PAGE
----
The Resurrection of Christ is from the Baroque period. This work of art portrays the sense of dramatic antagonism that Caravaggio achieved by manipulating light across full range of tones, changing the intensity and transforming its radiance this was done so that every beam and shadow expressed a dissimilar emotional content. (Sayre, 2010) In Rembrandt painting he focused on using emotional contrast between light and dark tones to emphasize the emotional difference. Here you can see pure light radiating out of the tomb of darkness. Christ himself begins to rise from the tomb in the light of true symbolic
Orientalist imagery, particularly of the Ottoman empire, featured prominently in the French Neoclassicist artist Ingres ' works. Western gaze on the Orient permeates his creations of sultry women lounging around the harem, waiting for their sultan to arrive. The Orientalism of the female nudes in the paintings The Grand Odalisque (1814) and The Turkish Bath (1863) is evident. The Orient occupied the "Other" in the eyes of the west (Said 44) and became a subject of fascination for Ingres (Shelton 212). Ingres created ethereal, exotic images of the Ottoman Harem and thus, established his role as an Orientalist.
If you have some free time and have always wanted to visit an art gallery, a start is the Art Sacré exposition. Just do not expect high quality art. Running from October twenty-third to December eight-teenth at Les Salles de Gesù, the exposition features four artists depicting spirituality and inner self.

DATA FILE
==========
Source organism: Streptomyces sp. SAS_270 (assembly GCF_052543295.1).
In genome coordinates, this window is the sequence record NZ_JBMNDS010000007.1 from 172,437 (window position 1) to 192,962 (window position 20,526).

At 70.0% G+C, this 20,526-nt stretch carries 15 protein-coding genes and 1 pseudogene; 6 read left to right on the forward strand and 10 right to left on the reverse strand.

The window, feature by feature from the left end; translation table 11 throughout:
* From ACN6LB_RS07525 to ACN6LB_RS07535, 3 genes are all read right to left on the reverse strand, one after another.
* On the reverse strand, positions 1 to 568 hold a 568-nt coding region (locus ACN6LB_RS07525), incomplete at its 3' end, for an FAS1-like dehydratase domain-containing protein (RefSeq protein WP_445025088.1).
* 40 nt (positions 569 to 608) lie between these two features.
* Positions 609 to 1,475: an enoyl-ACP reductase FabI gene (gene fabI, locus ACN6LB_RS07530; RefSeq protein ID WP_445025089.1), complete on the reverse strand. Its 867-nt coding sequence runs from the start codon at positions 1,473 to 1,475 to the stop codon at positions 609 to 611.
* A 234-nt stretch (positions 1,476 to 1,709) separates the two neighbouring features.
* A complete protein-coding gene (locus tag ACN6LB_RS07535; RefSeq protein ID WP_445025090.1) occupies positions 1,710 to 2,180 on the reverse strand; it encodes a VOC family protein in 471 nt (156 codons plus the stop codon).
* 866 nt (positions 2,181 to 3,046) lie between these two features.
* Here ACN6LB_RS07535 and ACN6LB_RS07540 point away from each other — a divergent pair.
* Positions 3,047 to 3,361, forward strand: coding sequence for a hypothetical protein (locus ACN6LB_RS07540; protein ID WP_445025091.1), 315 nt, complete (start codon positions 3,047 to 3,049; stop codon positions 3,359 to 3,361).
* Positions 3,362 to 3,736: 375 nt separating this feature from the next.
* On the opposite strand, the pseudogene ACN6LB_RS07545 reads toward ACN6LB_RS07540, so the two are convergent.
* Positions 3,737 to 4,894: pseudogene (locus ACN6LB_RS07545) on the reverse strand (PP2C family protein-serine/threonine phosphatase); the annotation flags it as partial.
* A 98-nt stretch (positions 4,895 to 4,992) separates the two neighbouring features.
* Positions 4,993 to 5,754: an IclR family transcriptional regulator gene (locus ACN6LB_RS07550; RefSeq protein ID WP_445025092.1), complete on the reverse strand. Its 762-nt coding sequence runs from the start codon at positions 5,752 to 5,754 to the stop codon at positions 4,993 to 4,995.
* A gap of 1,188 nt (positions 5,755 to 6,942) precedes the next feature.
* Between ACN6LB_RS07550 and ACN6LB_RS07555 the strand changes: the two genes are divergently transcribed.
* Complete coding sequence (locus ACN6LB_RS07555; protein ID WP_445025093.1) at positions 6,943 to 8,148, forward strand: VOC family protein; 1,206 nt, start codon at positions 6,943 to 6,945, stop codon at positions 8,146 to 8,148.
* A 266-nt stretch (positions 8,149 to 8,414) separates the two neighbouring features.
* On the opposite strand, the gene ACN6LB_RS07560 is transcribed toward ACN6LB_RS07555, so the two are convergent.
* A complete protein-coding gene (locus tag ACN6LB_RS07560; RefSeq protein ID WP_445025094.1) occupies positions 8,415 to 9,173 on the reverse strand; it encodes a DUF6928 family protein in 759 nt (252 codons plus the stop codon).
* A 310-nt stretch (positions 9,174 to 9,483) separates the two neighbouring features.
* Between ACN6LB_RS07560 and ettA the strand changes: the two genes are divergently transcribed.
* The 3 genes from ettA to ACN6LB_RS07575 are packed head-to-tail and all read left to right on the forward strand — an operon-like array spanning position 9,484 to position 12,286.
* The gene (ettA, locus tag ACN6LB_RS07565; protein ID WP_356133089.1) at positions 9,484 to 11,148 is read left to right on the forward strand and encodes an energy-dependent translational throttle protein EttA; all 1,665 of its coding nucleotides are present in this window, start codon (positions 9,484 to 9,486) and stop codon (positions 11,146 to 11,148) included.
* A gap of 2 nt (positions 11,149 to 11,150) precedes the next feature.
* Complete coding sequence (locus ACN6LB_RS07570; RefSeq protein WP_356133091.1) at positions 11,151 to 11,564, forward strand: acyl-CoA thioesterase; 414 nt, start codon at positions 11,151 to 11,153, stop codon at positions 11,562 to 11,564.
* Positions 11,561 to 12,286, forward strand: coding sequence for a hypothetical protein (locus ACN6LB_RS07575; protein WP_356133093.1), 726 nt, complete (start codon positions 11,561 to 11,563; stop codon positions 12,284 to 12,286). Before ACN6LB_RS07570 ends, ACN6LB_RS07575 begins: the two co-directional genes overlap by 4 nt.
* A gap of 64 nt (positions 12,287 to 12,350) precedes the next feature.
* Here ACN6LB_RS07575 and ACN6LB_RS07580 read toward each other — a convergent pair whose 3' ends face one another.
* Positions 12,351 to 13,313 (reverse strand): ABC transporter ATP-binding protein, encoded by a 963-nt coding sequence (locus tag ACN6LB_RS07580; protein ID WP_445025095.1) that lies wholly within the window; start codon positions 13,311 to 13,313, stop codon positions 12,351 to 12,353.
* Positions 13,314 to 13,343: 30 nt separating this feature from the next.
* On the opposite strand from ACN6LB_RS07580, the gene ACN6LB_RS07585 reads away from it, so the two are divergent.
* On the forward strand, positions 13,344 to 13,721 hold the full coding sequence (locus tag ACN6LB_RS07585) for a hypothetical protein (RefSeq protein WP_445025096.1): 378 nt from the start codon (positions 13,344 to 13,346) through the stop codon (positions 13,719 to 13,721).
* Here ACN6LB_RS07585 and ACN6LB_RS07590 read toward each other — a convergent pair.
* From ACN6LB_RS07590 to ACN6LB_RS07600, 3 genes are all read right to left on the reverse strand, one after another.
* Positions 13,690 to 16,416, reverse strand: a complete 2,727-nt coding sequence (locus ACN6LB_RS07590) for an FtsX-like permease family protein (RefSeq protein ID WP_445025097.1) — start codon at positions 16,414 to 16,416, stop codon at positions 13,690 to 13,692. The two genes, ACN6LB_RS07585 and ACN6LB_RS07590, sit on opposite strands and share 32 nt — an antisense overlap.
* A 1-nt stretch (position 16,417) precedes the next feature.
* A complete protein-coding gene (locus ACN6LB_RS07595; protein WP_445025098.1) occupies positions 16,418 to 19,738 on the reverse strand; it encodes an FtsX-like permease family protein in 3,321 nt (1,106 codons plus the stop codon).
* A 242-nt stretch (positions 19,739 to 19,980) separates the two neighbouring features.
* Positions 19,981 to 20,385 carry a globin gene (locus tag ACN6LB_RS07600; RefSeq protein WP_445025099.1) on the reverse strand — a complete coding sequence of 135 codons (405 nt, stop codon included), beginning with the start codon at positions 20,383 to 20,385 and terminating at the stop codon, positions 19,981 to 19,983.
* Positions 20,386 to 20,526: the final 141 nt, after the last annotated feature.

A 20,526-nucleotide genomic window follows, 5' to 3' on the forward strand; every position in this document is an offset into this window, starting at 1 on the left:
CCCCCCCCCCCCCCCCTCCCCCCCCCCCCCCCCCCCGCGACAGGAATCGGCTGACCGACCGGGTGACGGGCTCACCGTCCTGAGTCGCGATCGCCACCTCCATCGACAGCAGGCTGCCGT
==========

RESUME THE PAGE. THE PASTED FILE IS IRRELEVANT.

Modernism is an art movement that is characterized by a deliberate departure from tradition to a more expressive form that distinguishes many styles in the arts and literature of the late nineteenth and twentieth century. Emile Bernard was part of this modern art movement as can be seen in his painting, "Breton Woman and Haystacks", painted around 1888. Impressionists were modern artists who tended to paint outside landscapes and street scenes and were concerned with the effects of light. Bernard was a Post-Impressionist artist who considered Impressionism too casual or too naturalistic, and sought a means of exploring emotion in paint. Bernard's work, "Breton Woman and Haystacks", depicts a woman in
In his Introduction to Orientalism, Edward Said asserts that the “Orient has helped to define Europe as its contrasting image, idea, personality, experience,” (71). Therefore, in Season of Migration to the
“...Orientalism is not so innocent a form of knowledge as this. Instead, he redefines Orientalism as the ubiquity of a sense of the division of the world into two spheres in aesthetic production, popular culture, and scholarly, sociological, and historical texts. In other words, he is suggesting that the concept of difference between east and west is a geopolitical difference which is written up throughout the texts of western culture whether through travel writing, political texts, paintings, or in academic discussions” (Sharp 2009, 31).